“This is the declaration of an illiterate. Aquinas, along with many other theologians, addressed at length the issue of who created the creator. God, Aquinas argues, is not an entity. God is not a thing or a being. Creation is an act of handicraft. Creation is the condition of there being something rather than nothing. Creation didn’t happen long ago. Creation is a constant in human existence. It is part of life.”
This is what’s known as “conversion by definition” (or “the bear hug”) where extremely lazy evangelists posit that the fact one is alive is proof that at least one god exists. (For the sun, or your electronic devices, which operate on the principle that matter and energy cannot be created or destroyed, it’s a different story.) “God is a human concept,” admits Hedges, but that’s about as far as he’s willing to go in understanding the subjects of his monograph. Because Hedges’ doesn’t understand atheism, his critique is understandably flawed. Worse still, he is unwilling to subject himself to his own critique:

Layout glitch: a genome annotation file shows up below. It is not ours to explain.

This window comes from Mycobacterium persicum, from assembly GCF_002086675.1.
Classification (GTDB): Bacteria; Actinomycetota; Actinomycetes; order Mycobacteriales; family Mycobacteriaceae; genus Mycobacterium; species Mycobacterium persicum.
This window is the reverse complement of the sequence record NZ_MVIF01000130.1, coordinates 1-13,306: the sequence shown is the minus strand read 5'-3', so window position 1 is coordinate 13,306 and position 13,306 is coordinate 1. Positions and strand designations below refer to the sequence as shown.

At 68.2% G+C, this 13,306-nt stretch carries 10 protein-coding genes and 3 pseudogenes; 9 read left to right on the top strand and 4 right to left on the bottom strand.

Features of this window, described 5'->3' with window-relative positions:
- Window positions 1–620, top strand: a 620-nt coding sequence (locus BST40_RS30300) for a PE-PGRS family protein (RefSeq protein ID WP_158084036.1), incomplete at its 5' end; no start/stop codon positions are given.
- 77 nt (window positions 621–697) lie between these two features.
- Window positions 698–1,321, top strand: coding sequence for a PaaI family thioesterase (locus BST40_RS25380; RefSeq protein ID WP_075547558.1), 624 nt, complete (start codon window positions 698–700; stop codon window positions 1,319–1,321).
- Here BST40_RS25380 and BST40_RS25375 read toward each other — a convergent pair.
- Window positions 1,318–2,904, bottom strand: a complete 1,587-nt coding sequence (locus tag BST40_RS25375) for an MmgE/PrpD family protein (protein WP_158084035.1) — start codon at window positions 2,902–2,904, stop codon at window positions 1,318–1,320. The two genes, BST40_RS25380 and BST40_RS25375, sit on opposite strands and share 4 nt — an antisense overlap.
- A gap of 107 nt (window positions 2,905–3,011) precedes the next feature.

“They see the “other” as equal only when the other is identical to themselves. They project their own values on the rest of the human race. …Those who are different do not need to be investigated, understood or tolerated, for they are intellectually and morally inferior. Those who are different are imperfect versions of themselves.”